In some decks, a snake is pinned to the Magician’s belt and forms the symbol for infinity by swallowing its own tail. On the Lovers, a snake in the tree is reminiscent of Adam and Eve’s fall and stands for the temptations of the world. However, since it brought knowledge and change to the shielded couple, a tarot snake hints that one must adapt to new situations in order to survive.
4. Hanged Man
The image is torturous. A man hangs from a tree, but upside down. In a twisted version of the traditional noose-around-the-neck, the rope grips his ankle. The man appears to have been sacrificed, murdered or punished for some crime.
A closer look reveals the victim’s peaceful expression. He accepts his situation. He wasn’t lynched or tortured. By his own doing, or by fate, he ended up in an uncomfortable position. Instead of seeing himself as a victim, he willfully goes through the experience to learn something worthwhile at the end of the day. This card is all about learning from difficult situations. Lynching is not remotely connected to this image which is all about going with the flow and gaining wisdom while you’re at it.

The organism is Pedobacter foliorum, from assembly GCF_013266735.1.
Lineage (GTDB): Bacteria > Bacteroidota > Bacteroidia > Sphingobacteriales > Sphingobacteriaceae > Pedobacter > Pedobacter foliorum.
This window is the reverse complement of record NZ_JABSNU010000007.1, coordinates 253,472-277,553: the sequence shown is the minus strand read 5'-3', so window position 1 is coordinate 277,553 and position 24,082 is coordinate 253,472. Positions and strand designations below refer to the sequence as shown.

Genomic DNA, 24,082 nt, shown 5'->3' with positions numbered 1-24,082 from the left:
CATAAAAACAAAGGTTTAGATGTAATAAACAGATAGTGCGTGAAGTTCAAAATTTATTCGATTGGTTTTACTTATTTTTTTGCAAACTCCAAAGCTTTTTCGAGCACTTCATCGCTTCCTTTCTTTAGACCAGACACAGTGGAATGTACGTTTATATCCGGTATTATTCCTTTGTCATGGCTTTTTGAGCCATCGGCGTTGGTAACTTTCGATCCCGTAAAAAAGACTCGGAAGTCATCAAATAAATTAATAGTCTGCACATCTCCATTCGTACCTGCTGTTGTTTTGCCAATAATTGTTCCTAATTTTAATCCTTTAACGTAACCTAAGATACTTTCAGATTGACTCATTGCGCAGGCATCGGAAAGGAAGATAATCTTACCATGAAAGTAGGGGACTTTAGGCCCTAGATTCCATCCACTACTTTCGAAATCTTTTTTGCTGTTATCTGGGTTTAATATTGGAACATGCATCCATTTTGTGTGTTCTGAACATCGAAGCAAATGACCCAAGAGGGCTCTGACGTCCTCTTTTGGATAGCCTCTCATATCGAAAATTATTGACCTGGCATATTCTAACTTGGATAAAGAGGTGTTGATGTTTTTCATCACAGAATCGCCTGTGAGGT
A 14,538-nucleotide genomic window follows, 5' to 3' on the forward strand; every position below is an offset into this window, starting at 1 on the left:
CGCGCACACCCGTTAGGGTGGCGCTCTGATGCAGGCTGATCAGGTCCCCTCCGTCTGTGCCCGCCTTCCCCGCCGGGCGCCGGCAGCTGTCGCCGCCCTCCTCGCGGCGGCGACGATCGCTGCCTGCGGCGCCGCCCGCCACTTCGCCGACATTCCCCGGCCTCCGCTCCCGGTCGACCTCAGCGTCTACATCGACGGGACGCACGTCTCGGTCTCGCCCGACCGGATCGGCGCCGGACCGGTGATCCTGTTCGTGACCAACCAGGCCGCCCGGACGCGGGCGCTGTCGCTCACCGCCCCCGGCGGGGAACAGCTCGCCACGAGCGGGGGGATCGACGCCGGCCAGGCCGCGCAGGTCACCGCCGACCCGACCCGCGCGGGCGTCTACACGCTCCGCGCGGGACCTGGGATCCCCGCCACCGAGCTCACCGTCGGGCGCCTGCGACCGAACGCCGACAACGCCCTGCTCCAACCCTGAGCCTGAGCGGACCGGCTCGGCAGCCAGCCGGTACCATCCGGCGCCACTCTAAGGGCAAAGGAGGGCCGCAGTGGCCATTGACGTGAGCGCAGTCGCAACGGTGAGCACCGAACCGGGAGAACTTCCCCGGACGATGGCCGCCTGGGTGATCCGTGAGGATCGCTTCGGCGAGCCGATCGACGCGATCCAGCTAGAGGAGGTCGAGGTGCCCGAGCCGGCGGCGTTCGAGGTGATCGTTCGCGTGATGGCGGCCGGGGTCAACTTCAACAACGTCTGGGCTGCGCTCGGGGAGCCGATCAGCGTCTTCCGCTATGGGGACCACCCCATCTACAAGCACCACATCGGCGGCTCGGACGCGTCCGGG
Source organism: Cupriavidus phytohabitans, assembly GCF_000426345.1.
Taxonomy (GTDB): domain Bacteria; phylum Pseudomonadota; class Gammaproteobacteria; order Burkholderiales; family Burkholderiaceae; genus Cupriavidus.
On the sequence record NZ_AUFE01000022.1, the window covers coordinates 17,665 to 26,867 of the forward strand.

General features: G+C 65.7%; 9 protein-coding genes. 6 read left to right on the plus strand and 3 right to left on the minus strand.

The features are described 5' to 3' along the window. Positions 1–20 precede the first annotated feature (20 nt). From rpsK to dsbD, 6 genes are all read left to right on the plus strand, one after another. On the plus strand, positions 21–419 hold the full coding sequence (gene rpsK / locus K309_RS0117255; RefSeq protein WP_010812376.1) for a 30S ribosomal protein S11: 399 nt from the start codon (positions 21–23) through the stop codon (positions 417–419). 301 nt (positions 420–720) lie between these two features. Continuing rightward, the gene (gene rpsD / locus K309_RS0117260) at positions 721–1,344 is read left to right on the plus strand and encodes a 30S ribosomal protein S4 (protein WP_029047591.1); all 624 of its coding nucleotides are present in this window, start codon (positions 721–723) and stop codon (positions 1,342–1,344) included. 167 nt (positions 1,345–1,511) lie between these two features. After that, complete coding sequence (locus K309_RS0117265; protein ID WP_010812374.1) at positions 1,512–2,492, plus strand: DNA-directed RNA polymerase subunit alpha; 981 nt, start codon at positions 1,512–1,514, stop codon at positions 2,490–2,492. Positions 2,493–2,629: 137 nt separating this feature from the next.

In a reading, his appearance might show that a person is worsening a problem in their life by resisting the situation. Struggling against one's current discomfort or despair will only tighten the noose.
These boxes of death drift around on a card called Judgment. A man, woman and child each stand in their own coffin, reaching skyward towards an angel. They look like the next batch to be judged after dying, a grim double whammy.
Nobody with a healthy mindset wants to visit a tarot reader and see an image hinting at their funeral. Take heart in the fact that tarot symbols are just that -symbolic- and never literal. When sealed, caskets represent worldly limitations, confinement or being stuck in a rut. Darkness fills the world of the person trapped within, because he lacks the knowledge that could help him escape. When they are open or lacking a lid altogether, like the ones on Judgment, its akin to a butterfly being reborn. A person is resurrected by self-growth and understanding, both of which is needed for a better life.